When I was at the AMA Symposium last week, my mind was focused on one thing: presenting to my peers. With that said, it wasn’t lost on me that Washington D.C. and all its glory was just a stone’s throw away from the conference hotel.
After I presented on Tuesday and the conference wrapped later that evening, I could breathe a sigh of relief. Before I headed back to Spokane early the next morning, I had a few hours at my disposal to do whatever I pleased. Luckily, I had someone willing to help me make the most of them.
My boss at WSU graciously volunteered to take me on a walking tour of the National Mall so I could see the monuments at night. Holly Sitzmann is our assistant vice president for marketing and communications and happens to live in the Washington D.C. area. It meant enough that earlier in the day she dropped what she was doing and made the trip over to the hotel to watch my presentation but now she was giving up her evening to show me around!
The last (and only other) time I was in D.C. happened to be nearly 20 years ago. As a 16-year-old high school sophomore, my dad took me to our nation’s capital for a special father/son trip. It was an incredible experience and the monuments we were able to see left a memorable impression on me. To go back and re-visit them a couple decades later, this time under the D.C. night sky, was an opportunity I couldn’t pass up.
Holly met me at the Washington Monument at around 8:30 p.m. on Tuesday night. As the country voted, we gazed upon the Capitol knowing that chamber seats were up for grabs as we spoke. Over the next 2.5 hours as we walked, many of those races would go final. Here are some of the monuments we visited…
The Washington Monument – Holly filled me in on the history of the Washington Monument, enlightening me to the fact that it is really old. The structure was built between 1848-1884 and different materials were used to construct it over the years depending on availability and cost at the time.
WWII Memorial – When my dad and I visited in early 2003, the WWII Memorial was not open yet so this was my first time seeing it. Pillars surround the memorial with an individual state or U.S. territory engraved on each one. Holly was quick to point out to me the Washington and South Carolina pillars.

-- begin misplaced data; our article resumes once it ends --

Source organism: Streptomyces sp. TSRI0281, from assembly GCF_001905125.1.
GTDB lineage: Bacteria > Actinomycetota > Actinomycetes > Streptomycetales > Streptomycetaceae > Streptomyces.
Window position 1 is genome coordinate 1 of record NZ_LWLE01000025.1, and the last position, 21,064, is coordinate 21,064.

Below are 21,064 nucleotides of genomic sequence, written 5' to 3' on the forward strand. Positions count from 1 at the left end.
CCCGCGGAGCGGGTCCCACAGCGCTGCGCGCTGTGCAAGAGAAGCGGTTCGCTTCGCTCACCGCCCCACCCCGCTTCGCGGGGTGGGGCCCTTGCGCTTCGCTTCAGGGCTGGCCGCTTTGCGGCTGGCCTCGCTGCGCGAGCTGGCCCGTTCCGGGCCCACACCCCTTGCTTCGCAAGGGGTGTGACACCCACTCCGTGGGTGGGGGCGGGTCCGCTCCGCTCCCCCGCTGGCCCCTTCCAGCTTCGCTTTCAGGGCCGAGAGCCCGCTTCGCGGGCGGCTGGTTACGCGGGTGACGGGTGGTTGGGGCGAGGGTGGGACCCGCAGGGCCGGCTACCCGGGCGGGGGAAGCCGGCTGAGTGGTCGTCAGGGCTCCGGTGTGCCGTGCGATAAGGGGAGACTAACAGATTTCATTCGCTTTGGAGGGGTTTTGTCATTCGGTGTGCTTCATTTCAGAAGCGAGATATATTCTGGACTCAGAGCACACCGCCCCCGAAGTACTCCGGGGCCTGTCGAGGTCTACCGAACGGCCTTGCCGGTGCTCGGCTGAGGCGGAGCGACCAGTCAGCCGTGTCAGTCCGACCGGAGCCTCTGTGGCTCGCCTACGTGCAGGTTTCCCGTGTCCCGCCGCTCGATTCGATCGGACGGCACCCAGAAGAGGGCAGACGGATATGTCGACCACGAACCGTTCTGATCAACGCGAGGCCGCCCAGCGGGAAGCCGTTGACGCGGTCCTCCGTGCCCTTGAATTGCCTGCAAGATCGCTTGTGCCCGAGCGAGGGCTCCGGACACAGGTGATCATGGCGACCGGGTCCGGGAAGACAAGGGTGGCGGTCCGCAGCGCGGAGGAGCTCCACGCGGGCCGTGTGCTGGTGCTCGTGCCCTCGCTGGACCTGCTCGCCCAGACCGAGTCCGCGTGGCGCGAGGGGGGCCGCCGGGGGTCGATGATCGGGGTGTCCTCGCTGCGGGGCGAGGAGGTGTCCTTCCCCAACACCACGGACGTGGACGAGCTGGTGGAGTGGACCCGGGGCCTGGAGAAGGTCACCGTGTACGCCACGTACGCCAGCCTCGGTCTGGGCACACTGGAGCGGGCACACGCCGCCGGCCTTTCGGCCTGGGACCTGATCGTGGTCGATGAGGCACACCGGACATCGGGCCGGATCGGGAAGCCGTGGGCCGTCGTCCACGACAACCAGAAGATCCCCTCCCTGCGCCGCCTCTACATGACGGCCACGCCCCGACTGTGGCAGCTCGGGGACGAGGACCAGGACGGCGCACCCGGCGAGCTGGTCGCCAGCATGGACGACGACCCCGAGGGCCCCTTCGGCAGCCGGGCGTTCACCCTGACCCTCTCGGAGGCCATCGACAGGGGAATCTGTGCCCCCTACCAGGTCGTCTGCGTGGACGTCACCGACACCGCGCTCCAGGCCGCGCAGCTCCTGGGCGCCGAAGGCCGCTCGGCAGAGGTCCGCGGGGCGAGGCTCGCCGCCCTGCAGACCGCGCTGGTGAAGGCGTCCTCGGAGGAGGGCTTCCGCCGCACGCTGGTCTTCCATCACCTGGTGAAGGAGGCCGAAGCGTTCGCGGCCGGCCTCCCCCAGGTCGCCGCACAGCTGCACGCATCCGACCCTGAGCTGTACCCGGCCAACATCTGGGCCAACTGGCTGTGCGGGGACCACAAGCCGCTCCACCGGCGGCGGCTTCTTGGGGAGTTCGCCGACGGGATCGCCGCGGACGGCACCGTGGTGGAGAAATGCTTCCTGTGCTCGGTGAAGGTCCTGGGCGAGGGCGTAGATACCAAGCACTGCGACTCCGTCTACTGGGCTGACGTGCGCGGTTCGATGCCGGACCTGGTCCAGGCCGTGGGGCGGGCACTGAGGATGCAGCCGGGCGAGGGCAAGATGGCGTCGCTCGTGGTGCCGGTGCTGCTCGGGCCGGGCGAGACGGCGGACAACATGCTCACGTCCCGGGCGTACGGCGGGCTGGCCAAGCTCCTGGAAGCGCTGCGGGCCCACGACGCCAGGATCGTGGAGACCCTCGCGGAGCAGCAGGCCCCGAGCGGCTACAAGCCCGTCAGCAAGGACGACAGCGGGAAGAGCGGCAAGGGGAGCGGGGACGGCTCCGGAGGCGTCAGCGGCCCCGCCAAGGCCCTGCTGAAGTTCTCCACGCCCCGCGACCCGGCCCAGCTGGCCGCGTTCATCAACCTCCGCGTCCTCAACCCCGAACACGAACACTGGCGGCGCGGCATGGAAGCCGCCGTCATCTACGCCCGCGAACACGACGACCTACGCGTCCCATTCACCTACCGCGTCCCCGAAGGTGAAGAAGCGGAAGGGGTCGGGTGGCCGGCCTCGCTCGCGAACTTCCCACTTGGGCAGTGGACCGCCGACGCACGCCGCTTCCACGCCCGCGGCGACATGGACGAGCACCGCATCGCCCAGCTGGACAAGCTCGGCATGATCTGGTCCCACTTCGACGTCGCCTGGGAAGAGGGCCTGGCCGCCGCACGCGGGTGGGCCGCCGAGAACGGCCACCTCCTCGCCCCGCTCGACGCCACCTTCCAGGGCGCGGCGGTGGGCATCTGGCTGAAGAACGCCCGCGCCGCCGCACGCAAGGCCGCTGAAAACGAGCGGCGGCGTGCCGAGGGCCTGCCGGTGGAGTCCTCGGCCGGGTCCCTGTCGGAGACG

Lincoln Memorial – Wow, this is so much bigger than what I thought. That was my 16-year-old reaction when I saw the Lincoln Memorial for the first time. When I look back on that trip, the Lincoln Memorial is one of the few experiences that I vividly remember. To view it again in-person was pretty cool.
Martin Luther King Jr. Memorial – This was another memorial that wasn’t built when I visited in the early 2000s. I thought viewing the MLK Memorial was unique because you enter the memorial from behind, pass a couple pieces of granite, and then approach the Stone of Hope. You walk in front of it and there is King’s statue.
FDR Memorial – As we arrived at the FDR Memorial, Holly told me that all Roosevelt really wanted was a park bench. He ended up receiving a literal park that uses its vast space to chronicle FDR’s four terms.
Jefferson Monument – My dad and I missed out on visiting the Jefferson Monument during our trip. Holly took me to it and as we drew close I realized that although I had seen the exterior of the monument before in pop culture, I had no idea what was exactly inside. When we entered, I was surprised by the towering statue of Thomas Jefferson.
The White House – Because 9/11 was still fresh during my first visit to D.C., my dad and I couldn’t get that close. With Holly as my tour guide, we were able to basically walk right up to the fence. As I peered in, I couldn’t help but think, I wonder what President Biden is doing?
It was past 11 p.m. when I hopped on an Uber to take me back to my hotel. As I rode back, I reflected on what a peaceful and relaxing tour it was. Thanks to Holly for providing me the perfect way to conclude my AMA experience! Don’t Blink.